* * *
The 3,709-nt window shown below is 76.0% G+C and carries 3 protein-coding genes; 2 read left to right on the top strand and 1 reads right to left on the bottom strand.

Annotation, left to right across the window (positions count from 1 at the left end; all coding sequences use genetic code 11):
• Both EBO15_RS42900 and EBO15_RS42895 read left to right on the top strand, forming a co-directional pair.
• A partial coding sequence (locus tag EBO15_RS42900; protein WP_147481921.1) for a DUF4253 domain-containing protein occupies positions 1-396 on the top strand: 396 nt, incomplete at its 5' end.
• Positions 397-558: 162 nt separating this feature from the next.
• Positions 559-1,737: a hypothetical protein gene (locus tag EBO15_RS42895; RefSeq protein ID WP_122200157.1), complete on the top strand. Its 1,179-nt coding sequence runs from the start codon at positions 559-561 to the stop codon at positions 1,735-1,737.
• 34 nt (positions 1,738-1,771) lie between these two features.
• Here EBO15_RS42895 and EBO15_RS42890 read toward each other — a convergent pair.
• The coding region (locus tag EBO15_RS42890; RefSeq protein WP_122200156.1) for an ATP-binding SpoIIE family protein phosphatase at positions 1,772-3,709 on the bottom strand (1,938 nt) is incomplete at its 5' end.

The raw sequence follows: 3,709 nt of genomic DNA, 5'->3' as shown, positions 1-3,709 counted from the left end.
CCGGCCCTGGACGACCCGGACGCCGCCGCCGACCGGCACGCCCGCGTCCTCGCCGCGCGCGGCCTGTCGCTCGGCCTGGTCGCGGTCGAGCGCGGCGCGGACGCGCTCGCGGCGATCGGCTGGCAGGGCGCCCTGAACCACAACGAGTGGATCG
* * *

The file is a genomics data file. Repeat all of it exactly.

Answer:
The 3,709-nt window shown below is 76.0% G+C and carries 3 protein-coding genes; 2 read left to right on the top strand and 1 reads right to left on the bottom strand.

Annotation, left to right across the window (positions count from 1 at the left end; all coding sequences use genetic code 11):
• Both EBO15_RS42900 and EBO15_RS42895 read left to right on the top strand, forming a co-directional pair.
• A partial coding sequence (locus tag EBO15_RS42900; protein WP_147481921.1) for a DUF4253 domain-containing protein occupies positions 1-396 on the top strand: 396 nt, incomplete at its 5' end.
• Positions 397-558: 162 nt separating this feature from the next.
• Positions 559-1,737: a hypothetical protein gene (locus tag EBO15_RS42895; RefSeq protein ID WP_122200157.1), complete on the top strand. Its 1,179-nt coding sequence runs from the start codon at positions 559-561 to the stop codon at positions 1,735-1,737.
• 34 nt (positions 1,738-1,771) lie between these two features.
• Here EBO15_RS42895 and EBO15_RS42890 read toward each other — a convergent pair.
• The coding region (locus tag EBO15_RS42890; RefSeq protein WP_122200156.1) for an ATP-binding SpoIIE family protein phosphatase at positions 1,772-3,709 on the bottom strand (1,938 nt) is incomplete at its 5' end.

The raw sequence follows: 3,709 nt of genomic DNA, 5'->3' as shown, positions 1-3,709 counted from the left end.
CCGGCCCTGGACGACCCGGACGCCGCCGCCGACCGGCACGCCCGCGTCCTCGCCGCGCGCGGCCTGTCGCTCGGCCTGGTCGCGGTCGAGCGCGGCGCGGACGCGCTCGCGGCGATCGGCTGGCAGGGCGCCCTGAACCACAACGAGTGGATCG